- Tip 8. Never provide personal data in response to an unsolicited e-mail. Many identify thieves are now sending e-mails that appear to be from a financial institution, such as a bank. This is a fairly recent ruse identity thieves use to obtain your information. The scam is called “phishing.” The return e-mail address or linked web site may look like it came from a legitimate company. But keep in mind, legitimate businesses do not ask for personal information via e-mail -- unless you make the first contact. For more on phishing, see PRC Scam Alert: Watch Out for "Phishing" Emails Attempting to Capture Your Personal Information, www.privacyrights.org/ar/phishing.htm.
- Tip 9. If you think a financial institution has violated GLB privacy or security requirements, complain to the appropriate federal agency or your state insurance commissioner. (The contact information for federal agencies is under Part 7, References, below.) GLB does not give you the right to sue, although there may be a state law that allows you to personally file a lawsuit. However, the federal agencies are charged with enforcing the GLB provisions, and a main source of the agencies’ knowledge about abuses comes from public complaints. If you believe your information has been obtained through false pretenses, you should contact the FTC. That agency has tips on protecting yourself against pretexting, http://www.consumer.ftc.gov/articles/0272-how-keep-your-personal-information-secure.
For additional advice on ways to protect your sensitive personal information, read PRC Fact Sheet 17, Coping with Identity Theft: Reducing the Risk of Fraud, www.privacyrights.org/fs/fs17-it.htm.
- GLB (Disclosure of Nonpublic Personal Information – Privacy and Security), 15 USC, Subchapter I, Sec. 6801-6809,
- GLB (Fraudulent Access to Financial Information – Pretexting) 15 USC, Subchapter II, Sec. 6821-6827,
- The Fair Credit Reporting Act, as amended by FACTA,
Federal Agencies’ Security Rules and Guidelines
- Interagency Guidelines Establishing Standards for Safeguarding Customer Information issued February 1, 2001, jointly by the Office of Comptroller of Currency (OCC), Federal Reserve Board (Board), Office of Thrift Supervision (OTS), and Federal Deposit Insurance Corporation (FDIC), (66 Federal Register 8615),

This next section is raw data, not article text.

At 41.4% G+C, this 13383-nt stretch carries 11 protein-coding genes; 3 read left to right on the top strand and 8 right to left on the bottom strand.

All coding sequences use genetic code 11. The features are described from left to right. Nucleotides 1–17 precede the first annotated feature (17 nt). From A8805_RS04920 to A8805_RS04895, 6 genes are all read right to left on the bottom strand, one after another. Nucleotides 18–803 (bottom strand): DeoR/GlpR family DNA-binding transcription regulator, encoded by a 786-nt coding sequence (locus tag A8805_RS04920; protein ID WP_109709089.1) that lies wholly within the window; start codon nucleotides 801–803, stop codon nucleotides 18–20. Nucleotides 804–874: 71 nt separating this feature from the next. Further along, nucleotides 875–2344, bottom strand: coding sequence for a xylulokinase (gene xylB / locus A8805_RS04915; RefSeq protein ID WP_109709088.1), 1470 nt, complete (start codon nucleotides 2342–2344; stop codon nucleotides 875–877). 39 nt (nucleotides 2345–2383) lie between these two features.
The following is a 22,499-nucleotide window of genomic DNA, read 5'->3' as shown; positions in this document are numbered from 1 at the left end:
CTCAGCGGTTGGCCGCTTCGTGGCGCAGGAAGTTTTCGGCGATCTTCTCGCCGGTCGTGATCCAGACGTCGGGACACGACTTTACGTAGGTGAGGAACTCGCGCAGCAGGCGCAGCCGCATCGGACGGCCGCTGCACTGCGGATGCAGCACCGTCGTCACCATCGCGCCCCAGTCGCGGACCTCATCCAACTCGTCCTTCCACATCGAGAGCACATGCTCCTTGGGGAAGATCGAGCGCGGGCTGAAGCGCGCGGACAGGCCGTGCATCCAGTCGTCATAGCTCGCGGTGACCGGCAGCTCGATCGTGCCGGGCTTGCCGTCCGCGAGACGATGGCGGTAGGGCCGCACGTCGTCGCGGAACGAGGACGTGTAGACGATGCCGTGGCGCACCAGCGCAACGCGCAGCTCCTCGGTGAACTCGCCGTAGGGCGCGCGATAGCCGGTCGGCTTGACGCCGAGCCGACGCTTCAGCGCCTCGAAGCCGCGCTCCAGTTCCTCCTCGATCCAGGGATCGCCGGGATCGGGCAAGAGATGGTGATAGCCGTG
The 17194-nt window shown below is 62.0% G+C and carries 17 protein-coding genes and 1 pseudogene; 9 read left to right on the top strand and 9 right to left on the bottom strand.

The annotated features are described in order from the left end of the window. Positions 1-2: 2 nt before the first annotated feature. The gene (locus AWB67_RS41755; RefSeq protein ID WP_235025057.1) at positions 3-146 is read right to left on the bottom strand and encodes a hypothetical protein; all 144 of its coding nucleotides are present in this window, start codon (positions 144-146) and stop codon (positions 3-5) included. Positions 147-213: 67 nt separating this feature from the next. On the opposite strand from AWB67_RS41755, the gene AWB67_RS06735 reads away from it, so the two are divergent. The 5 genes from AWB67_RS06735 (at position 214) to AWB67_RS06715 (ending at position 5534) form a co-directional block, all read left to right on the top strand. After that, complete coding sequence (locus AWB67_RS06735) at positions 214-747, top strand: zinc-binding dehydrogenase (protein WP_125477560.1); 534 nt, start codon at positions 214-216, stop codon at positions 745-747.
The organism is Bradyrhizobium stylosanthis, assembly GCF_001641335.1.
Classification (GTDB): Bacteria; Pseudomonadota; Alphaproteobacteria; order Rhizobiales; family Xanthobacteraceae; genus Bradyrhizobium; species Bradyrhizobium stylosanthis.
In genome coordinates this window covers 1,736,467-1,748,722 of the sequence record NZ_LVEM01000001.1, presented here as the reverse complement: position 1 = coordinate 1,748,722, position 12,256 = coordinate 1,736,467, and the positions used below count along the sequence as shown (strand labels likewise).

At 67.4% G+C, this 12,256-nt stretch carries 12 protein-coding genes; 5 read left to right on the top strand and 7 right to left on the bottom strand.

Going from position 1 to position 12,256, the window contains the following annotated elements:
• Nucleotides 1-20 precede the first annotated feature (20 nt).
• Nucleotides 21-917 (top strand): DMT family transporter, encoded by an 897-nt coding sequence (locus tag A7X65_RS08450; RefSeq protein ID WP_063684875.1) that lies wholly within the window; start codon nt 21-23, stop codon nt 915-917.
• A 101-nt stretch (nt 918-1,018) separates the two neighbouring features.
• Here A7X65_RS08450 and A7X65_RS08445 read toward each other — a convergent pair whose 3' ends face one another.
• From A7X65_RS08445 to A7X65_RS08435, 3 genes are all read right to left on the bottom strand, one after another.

- National Credit Union Administration (NCUA), Guidelines for Safeguarding Member Information, issued January 30, 2001 (66 Federal Register 8152).
- Securities and Exchange Commission (SEC), Procedures to Safeguard Customer Records and Information, 17 CFR 248.30,
- Commodity Futures Trading Commission (CFTC), Procedures to Safeguard Customer Records and Information, 17 CFR 160.30,
NOTE: For information about GLB security regulations for insurance companies, link to state insurance commissioners through the web site for the National Association of Insurance Commissioners, www.naic.org.
Federal Agency Contact and Consumer Complaints Information
- Federal Trade Commission
600 Pennsylvania Avenue, NW
Washington, DC 20580
Telephone: (202) 326-2222
Complaint form is available via the FTC home page.
- Office of the Comptroller of Currency
U.S. Department of Treasury
Customer Assistance Group
1301 McKinney Street
Houston, TX 77010
Telephone: (800) 613-6743
- Federal Deposit Insurance Corporation
550 17th Street NW
Washington, DC 20429-9990
Telephone: (202) 736-0000
- Board of Governors of the Federal Reserve
Division of Consumer and Community Affairs
20th and C Streets, NW, Stop 801
Washington, DC 20551
Telephone: (202) 452-3693
- National Credit Union Administration
1775 Duke Street
Alexandria, VA 22314-3428
Telephone: (703) 518-6300
- Securities and Exchange Commission Complaint Center
450 Fifth Street, NW
Washington, D.C. 20549-0213
Fax complaint to (202) 942-9634.
- Commodity Futures Trading Commission
Three Lafayette Centre
1155 21st Street, NW
Washington, DC 20581
Telephone: (202) 418-5000
Fax: (202) 418-5521
FTC and Other Government Publications
- Financial Institutions and Customer Data: Complying with the Safeguards Rule,
- Pretexting: Your Personal Information Revealed,
- Information Compromise and the Risk of Identity Theft: Guidance for Your Business,
- FDIC Study, Offshore Outsourcing of Data Services by Insured Institutions and Associated Consumer Privacy Risks,
- Federal Financial Institutions Examination Council (FFIEC) Information Security Handbook,
- Fact Sheet 24: Protecting Financial Privacy in the New Millennium: The Burden Is on You,
- Fact Sheet 24a: Financial Privacy: How to Read Your "Opt-Out" Notices,
- Fact Sheet 24d: Frequently Asked Questions about Financial Privacy,
- Fact Sheet 17: Coping with Identity Theft: Reducing the Risk of Fraud,
- Fact Sheet 6a: FACTA, the Fair and Accurate Credit Transactions Act: Consumers Win Some, Lose Some,
1 Javelin Strategy & Research estimates that 13.1 million Americans were victims of identity fraud in 2013. http://money.cnn.com/2014/02/06/pf/identity-fraud/
2 The banking agencies are: Office of Comptroller of Currency (www.occ.treas.gov); Federal Reserve Board (www.federalreserve.gov); Federal Deposit Insurance Corporation (www.fdic.gov); and National Credit Union Administration (www.ncua.gov).
3 All federal agencies involved have adopted similar versions of the GLB data security rules, usually referred to as “safeguards rule” or guidelines. For a link to these agency regulations, see the References section.
4 To read the comments submitted to the FTC and the banking agencies by the PRC and other consumer organizations about the FACTA disposal rule, see: www.privacyrights.org/ar/FTC-DocDisposal.htm
The Privacy Rights Clearinghouse developed this guide with funding from
the Rose Foundation Consumer Privacy Rights Fund.